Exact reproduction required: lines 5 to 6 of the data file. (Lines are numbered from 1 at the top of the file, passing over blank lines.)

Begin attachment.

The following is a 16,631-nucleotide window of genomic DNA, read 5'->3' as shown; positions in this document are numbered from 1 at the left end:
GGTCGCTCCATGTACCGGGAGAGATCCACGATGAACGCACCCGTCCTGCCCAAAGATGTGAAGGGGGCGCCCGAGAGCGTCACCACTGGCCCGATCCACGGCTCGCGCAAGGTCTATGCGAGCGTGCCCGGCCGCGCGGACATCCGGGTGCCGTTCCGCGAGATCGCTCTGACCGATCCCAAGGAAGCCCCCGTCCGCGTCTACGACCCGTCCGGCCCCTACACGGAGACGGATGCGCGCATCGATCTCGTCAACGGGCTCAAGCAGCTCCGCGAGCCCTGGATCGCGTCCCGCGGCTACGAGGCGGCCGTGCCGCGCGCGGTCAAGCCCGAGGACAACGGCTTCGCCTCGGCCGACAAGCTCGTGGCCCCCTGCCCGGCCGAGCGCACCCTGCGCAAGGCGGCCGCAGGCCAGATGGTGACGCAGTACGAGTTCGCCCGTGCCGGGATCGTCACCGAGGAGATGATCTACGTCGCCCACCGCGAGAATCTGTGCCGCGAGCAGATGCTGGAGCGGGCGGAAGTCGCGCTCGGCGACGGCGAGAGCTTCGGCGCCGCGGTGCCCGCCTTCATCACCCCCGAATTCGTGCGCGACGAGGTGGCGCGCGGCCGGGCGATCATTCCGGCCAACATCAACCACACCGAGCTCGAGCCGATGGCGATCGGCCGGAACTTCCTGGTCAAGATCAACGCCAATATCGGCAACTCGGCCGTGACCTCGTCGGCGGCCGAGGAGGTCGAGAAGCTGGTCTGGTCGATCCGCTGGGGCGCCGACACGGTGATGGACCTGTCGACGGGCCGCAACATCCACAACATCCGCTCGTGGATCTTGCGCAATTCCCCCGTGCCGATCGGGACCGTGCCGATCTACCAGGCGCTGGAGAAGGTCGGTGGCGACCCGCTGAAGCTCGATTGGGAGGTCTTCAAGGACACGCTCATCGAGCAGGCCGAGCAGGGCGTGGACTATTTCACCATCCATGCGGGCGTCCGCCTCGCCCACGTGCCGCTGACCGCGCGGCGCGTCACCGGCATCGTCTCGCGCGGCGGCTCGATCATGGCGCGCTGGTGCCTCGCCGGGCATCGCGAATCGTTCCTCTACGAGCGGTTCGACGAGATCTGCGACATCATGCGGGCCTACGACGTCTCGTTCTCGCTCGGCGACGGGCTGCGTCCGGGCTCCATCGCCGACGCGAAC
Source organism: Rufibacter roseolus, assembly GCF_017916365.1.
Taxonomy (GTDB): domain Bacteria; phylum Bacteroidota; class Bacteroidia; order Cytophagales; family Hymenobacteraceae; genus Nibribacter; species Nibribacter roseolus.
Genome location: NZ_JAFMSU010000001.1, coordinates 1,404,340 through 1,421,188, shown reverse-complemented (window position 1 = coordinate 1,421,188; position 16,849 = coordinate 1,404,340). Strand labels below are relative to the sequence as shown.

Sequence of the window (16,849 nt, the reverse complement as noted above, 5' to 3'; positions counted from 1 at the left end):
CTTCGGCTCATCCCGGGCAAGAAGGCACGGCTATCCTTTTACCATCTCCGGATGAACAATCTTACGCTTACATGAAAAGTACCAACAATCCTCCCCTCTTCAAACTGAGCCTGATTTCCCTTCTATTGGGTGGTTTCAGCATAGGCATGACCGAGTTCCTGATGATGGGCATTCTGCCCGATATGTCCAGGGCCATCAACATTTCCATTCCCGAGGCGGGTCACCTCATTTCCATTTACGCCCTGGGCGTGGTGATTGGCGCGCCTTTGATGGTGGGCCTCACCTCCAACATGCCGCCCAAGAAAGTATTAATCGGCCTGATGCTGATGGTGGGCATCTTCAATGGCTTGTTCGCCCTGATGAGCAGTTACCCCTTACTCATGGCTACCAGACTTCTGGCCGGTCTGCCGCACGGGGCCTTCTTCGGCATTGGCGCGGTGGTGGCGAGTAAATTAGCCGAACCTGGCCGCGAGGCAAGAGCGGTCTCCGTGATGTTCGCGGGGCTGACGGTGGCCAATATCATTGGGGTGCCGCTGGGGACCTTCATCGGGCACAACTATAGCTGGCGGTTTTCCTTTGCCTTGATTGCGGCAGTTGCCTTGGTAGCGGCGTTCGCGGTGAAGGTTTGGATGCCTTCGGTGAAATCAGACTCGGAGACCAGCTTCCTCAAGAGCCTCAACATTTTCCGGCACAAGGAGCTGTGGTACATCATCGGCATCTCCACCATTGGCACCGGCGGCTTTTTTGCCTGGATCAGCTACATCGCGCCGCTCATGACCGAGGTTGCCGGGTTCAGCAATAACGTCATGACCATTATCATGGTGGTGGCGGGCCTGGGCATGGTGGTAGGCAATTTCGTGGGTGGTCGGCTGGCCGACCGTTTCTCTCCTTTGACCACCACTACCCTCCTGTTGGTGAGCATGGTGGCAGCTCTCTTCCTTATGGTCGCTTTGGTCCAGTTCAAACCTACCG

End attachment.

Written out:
Genome location: NZ_JAFMSU010000001.1, coordinates 1,404,340 through 1,421,188, shown reverse-complemented (window position 1 = coordinate 1,421,188; position 16,849 = coordinate 1,404,340). Strand labels below are relative to the sequence as shown.

Sequence of the window (16,849 nt, the reverse complement as noted above, 5' to 3'; positions counted from 1 at the left end):